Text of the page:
So if we are already among those bearing fruit many times over, the biggest question that emerges from this parable for us really does seem to be “so what?” It might be worth our while, then, to step back from our traditional viewpoint in this story and imagine ourselves not just as the soil but maybe as the sower or the seed. What is the seed which we sow? And how do we sow and spread it?
The seed, as Jesus described it, is “the word of the kingdom.” This is not just any word, not just a part of the Bible that we pick and choose as our favorite or as strangely essential, not just the word that we imagine God wants us or others to hear. This word that we sow is the word of the kingdom of God, a word that by its very name challenges every earthly kingdom and nation, a word that upends all our human expectations and transforms our desires, a word that focuses on the well-being of all creation and not just the success of a few, a word that demands more than a response in words or belief but also a response in action.
Sowing this seed, then, is more than hitting someone repeatedly over the head with the Bible, more than standing on a street corner shouting scriptures of love or condemnation at the top of our lungs, more than suggesting that it might be a good idea to let this seed take root and bear fruit. Instead, when we take on the role of the sower in our lives and our world, we are called to boldly proclaim this word of the kingdom of God in word and in deed, to shape and mold our own lives to this transformative vision of something new, to call our world to radical ways of valuing all human life, to work toward full expression of God’s mercy, justice, and peace in our world, to cry out for peace when war and strife seem to reign and calls for vengeance overtake any sense of reasonableness, and to turn away from all the things that keep us from placing our ultimate and real trust in God alone.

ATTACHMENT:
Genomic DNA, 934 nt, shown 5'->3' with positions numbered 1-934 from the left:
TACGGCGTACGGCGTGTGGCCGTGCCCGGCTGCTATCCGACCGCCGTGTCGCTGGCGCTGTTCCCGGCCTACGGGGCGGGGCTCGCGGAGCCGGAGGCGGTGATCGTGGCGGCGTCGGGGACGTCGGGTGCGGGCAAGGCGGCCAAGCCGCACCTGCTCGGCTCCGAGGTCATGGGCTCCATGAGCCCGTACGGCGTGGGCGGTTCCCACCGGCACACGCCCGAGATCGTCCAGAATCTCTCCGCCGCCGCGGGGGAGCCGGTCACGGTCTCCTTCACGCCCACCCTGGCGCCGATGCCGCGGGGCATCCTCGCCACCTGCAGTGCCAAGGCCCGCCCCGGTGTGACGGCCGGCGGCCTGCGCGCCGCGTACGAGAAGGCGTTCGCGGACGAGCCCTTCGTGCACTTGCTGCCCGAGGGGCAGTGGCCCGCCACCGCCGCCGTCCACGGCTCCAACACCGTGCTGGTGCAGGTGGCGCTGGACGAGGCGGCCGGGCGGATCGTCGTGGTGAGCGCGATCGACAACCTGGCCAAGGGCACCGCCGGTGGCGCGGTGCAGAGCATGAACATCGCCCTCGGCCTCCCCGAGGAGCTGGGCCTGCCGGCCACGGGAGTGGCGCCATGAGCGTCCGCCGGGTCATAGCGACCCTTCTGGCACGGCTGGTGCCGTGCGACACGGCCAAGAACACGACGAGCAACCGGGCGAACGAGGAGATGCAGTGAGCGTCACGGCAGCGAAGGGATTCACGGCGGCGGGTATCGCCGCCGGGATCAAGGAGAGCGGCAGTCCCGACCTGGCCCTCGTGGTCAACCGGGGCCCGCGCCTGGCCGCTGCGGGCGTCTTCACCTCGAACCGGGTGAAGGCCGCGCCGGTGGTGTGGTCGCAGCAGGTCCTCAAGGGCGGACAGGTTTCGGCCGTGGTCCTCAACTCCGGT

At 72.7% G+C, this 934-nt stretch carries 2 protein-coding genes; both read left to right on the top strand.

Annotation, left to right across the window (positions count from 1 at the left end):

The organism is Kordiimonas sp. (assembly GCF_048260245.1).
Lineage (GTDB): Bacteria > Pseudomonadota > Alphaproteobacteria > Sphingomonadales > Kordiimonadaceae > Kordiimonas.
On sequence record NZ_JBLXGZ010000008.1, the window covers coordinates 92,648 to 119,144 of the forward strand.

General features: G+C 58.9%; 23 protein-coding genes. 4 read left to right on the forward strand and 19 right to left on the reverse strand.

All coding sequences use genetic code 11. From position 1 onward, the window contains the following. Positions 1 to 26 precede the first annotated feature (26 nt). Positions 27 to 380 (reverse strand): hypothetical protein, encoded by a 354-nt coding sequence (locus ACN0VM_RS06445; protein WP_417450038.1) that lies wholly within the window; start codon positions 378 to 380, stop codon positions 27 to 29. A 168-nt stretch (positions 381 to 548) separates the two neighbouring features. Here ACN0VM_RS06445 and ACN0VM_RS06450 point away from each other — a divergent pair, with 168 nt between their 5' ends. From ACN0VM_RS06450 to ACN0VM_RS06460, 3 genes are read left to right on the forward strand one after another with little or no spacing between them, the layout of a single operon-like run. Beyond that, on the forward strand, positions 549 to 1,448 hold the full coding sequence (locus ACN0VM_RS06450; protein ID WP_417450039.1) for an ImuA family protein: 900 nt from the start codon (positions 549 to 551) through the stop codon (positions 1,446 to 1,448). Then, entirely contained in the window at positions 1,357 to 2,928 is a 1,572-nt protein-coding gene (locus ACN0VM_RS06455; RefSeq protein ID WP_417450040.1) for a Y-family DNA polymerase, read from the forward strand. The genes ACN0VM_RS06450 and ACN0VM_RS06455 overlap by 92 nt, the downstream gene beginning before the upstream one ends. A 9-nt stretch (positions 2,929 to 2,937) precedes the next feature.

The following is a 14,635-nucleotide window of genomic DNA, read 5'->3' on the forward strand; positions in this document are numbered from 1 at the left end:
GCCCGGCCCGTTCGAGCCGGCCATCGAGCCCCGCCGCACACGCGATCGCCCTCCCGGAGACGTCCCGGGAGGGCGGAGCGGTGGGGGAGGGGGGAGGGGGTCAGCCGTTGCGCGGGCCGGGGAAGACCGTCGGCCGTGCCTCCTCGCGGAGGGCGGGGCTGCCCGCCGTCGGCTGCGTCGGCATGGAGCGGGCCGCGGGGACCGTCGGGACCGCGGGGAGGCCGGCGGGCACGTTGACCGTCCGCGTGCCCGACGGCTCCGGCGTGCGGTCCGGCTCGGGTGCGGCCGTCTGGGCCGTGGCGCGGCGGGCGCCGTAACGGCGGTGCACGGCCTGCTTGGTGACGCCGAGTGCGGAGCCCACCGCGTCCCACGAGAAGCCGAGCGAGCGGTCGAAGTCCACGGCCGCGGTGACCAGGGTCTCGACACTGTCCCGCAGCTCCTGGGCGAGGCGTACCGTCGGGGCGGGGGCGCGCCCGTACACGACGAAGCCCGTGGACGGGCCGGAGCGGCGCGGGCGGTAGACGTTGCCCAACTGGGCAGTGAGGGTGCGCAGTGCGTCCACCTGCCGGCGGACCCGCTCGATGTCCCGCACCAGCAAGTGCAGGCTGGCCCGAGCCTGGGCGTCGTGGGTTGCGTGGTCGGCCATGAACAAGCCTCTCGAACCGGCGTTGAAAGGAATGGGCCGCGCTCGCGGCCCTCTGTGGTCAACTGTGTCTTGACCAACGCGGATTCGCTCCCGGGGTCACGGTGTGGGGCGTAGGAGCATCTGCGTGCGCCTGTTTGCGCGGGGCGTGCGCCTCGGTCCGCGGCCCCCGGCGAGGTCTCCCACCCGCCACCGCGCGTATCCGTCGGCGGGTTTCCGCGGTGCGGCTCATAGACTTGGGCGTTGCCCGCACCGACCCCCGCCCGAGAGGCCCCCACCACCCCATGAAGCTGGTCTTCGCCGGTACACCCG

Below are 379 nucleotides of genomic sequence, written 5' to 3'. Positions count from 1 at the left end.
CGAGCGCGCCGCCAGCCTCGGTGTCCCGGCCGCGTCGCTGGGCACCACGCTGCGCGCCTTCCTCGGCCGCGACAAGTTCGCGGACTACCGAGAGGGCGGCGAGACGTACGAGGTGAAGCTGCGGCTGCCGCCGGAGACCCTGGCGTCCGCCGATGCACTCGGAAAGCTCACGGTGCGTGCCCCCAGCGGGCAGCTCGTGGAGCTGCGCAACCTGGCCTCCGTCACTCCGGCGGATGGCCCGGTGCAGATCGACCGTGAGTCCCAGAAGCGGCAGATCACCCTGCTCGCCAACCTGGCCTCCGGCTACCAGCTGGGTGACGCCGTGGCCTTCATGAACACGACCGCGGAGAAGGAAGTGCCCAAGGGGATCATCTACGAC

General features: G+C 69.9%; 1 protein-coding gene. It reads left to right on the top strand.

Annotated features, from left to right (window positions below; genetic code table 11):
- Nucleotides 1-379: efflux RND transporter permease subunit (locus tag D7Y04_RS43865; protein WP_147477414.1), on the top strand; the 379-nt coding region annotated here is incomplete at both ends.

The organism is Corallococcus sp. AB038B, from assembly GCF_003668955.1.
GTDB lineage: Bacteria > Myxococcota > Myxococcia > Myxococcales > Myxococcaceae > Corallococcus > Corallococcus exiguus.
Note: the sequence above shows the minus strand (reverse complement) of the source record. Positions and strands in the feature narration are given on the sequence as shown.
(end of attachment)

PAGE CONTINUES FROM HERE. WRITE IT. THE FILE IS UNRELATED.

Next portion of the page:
All this talk about sowing seed is important and thoughtful and good, but when we ask the question “so what?” we might just see that Jesus left out of his parable one of the most important parts of good farming: the hard work of cultivation. In his parables, Jesus often made his focus very intentional and immediate, recognizing that his own time to spread this message and plant these seeds was short and that the immediacy of God’s coming kingdom would outweigh a long season of planning, preparation, and waiting. It is not surprising, then, that his message here might miss some of the ways in which longer-term care and nurture might help these seeds to grow even more fruitfully.
Yet I think it is foolish to think that any reasonable farmer in this day and age would ever throw seeds so indiscriminately, let alone leave them to sprout on their own without any additional care. Even if Jesus leaves out this important part of the growing process, it still falls to us to be good stewards of the seeds of God’s kingdom that we sow and nurture. We may have to to till some soil a bit to make it ready for seeds to grow. We may need to examine where we are sowing our seeds to choose places that are ripe for the growth of the kingdom. We may need to keep the birds and weeds of our world away as these seeds sprout forth. And we may find ourselves doing less planting and more watering and fertilizing of seeds as they take root and begin to bear fruit.
So as we consider the impact of this familiar parable, may we keep asking “So what?”—wondering what exactly we are to sow, exploring all the different times and places where God is calling us to join in this work of sowing seed, sharing the seeds of the wonder of God’s kingdom far and wide, and nurturing all the seeds that God has planted in us and around us and in spite of us so that we all might bear much fruit as all things are made new in Jesus Christ our Lord. Thanks be to God! Amen.